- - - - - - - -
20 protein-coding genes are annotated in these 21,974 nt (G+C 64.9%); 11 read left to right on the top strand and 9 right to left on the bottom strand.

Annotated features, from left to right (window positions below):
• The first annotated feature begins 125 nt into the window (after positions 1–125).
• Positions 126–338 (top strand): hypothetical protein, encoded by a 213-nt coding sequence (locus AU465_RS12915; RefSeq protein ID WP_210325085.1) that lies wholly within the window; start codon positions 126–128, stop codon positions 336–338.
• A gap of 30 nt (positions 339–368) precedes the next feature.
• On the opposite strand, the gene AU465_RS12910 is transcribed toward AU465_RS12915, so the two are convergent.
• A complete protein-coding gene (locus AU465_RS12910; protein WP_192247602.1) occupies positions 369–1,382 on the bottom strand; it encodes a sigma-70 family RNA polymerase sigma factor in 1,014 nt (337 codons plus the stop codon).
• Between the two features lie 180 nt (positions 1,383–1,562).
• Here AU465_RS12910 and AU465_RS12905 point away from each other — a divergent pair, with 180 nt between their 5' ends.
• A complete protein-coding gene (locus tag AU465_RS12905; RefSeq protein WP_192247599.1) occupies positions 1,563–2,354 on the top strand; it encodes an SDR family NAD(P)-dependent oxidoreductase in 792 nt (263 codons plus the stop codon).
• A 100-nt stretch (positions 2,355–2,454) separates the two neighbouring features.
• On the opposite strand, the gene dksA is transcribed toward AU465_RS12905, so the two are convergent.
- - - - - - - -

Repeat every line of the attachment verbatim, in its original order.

20 protein-coding genes are annotated in these 21,974 nt (G+C 64.9%); 11 read left to right on the top strand and 9 right to left on the bottom strand.

Annotated features, from left to right (window positions below):
• The first annotated feature begins 125 nt into the window (after positions 1–125).
• Positions 126–338 (top strand): hypothetical protein, encoded by a 213-nt coding sequence (locus AU465_RS12915; RefSeq protein ID WP_210325085.1) that lies wholly within the window; start codon positions 126–128, stop codon positions 336–338.
• A gap of 30 nt (positions 339–368) precedes the next feature.
• On the opposite strand, the gene AU465_RS12910 is transcribed toward AU465_RS12915, so the two are convergent.
• A complete protein-coding gene (locus AU465_RS12910; protein WP_192247602.1) occupies positions 369–1,382 on the bottom strand; it encodes a sigma-70 family RNA polymerase sigma factor in 1,014 nt (337 codons plus the stop codon).
• Between the two features lie 180 nt (positions 1,383–1,562).
• Here AU465_RS12910 and AU465_RS12905 point away from each other — a divergent pair, with 180 nt between their 5' ends.
• A complete protein-coding gene (locus tag AU465_RS12905; RefSeq protein WP_192247599.1) occupies positions 1,563–2,354 on the top strand; it encodes an SDR family NAD(P)-dependent oxidoreductase in 792 nt (263 codons plus the stop codon).
• A 100-nt stretch (positions 2,355–2,454) separates the two neighbouring features.
• On the opposite strand, the gene dksA is transcribed toward AU465_RS12905, so the two are convergent.